Smugglers and Saints of the Sahara: Regional Connectivity in the Twentieth Century

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Cambridge University Press, Apr 30, 2012 - Political Science
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Smugglers and Saints of the Sahara describes life on and around the contemporary border between Algeria and Mali, exploring current developments in a broad historical and socioeconomic context. Basing her findings on long-term fieldwork with trading families, truckers, smugglers and scholars, Judith Scheele investigates the history of contemporary patterns of mobility from the late nineteenth century to the present. Through a careful analysis of family ties and local economic records, this book shows how long-standing mobility and interdependence have shaped not only local economies, but also notions of social hierarchy, morality and political legitimacy, creating patterns that endure today and that need to be taken into account in any empirically-grounded study of the region.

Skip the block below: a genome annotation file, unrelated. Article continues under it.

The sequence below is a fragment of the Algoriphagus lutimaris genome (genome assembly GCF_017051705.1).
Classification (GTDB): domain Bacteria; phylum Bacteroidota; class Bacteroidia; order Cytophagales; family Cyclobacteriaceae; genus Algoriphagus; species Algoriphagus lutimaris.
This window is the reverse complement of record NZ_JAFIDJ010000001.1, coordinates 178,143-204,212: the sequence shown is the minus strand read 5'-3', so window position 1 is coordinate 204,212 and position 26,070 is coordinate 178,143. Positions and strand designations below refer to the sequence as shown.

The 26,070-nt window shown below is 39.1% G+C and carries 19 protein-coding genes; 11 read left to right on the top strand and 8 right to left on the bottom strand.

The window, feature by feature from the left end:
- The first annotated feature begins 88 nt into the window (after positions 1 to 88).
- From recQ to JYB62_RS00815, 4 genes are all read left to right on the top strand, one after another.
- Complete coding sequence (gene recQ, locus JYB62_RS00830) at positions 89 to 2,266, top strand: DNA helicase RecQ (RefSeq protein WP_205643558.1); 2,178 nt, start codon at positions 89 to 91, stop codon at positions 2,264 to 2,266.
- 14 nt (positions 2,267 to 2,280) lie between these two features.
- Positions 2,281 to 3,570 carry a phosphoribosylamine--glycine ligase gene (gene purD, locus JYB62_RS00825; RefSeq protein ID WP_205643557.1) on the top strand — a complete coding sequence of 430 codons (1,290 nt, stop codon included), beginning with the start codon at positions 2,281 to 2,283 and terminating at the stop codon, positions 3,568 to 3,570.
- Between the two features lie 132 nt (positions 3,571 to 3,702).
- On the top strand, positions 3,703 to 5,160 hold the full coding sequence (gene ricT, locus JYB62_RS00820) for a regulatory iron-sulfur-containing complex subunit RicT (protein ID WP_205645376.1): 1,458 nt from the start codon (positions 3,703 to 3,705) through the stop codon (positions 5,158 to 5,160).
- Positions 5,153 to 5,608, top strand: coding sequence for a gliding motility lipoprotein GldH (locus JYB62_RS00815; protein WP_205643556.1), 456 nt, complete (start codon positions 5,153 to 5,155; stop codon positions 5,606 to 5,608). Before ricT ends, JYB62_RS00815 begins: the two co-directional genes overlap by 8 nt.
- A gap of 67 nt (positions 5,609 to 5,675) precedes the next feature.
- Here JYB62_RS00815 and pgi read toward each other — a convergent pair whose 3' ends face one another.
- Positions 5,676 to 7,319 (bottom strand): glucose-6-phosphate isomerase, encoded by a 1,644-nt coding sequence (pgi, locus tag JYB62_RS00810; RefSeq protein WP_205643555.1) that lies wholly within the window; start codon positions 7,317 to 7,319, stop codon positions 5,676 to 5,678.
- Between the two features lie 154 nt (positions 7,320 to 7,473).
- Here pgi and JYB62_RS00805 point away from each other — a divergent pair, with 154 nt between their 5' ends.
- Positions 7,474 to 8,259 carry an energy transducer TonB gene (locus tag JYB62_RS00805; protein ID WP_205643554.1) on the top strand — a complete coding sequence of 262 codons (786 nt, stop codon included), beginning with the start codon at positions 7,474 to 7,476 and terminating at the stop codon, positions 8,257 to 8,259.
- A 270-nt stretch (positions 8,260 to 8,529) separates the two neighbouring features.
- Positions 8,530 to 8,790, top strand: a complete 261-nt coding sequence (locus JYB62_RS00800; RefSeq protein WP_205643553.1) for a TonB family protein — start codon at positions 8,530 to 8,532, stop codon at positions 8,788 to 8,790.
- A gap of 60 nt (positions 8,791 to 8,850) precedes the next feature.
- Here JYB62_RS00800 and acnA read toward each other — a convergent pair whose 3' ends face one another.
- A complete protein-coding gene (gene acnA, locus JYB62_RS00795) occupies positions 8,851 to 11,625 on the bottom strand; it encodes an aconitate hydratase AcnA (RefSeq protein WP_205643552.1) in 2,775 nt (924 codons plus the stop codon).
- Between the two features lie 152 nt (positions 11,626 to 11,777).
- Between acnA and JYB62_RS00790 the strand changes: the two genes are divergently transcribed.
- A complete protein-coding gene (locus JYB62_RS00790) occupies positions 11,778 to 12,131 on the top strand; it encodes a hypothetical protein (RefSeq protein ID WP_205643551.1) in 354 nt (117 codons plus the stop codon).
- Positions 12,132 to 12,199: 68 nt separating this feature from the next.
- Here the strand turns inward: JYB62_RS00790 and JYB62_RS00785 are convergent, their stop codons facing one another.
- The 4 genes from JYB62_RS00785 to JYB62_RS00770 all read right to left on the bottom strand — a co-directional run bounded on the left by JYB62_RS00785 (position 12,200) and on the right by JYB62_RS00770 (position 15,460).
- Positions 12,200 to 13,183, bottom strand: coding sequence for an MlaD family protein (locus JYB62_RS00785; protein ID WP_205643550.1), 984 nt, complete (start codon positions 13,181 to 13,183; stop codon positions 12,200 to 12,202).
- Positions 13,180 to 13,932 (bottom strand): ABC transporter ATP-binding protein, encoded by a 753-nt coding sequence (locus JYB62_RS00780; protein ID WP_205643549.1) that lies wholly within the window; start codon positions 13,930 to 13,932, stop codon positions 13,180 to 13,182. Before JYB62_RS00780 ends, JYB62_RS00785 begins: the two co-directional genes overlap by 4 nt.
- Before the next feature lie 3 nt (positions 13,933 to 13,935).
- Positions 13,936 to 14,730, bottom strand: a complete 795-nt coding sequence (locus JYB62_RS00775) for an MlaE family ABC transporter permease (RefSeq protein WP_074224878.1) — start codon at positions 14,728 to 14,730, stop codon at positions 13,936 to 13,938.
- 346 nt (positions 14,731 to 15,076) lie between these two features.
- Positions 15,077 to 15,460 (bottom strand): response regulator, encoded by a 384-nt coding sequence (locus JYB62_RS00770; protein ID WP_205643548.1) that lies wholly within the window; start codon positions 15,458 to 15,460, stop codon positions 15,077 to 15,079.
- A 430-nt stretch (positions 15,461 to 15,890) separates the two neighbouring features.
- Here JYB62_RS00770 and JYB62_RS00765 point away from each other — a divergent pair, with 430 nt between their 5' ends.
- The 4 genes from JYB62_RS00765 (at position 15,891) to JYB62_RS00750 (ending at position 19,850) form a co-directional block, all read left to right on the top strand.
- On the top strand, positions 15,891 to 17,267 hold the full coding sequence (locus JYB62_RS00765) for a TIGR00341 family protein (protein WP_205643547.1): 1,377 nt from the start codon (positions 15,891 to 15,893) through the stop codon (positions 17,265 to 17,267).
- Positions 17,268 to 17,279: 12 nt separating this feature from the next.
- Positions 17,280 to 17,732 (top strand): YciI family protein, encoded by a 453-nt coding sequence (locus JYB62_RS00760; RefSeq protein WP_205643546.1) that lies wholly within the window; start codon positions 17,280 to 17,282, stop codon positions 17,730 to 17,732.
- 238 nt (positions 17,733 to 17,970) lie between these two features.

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Regional Ecologies
Algerian Traders and Settlement in
Moral Conundrums on
Hierarchy Genealogies
Settlement Mobility and the Daily Pitfalls of Saharan

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About the author (2012)

Judith Scheele is Post-Doctoral Research Fellow at All Souls College, Oxford University. She is a social anthropologist who has conducted extensive fieldwork in North Africa and the Sahel. She is the author of Village Matters: Knowledge, Politics and Community in Kabylia, Algeria (2009).

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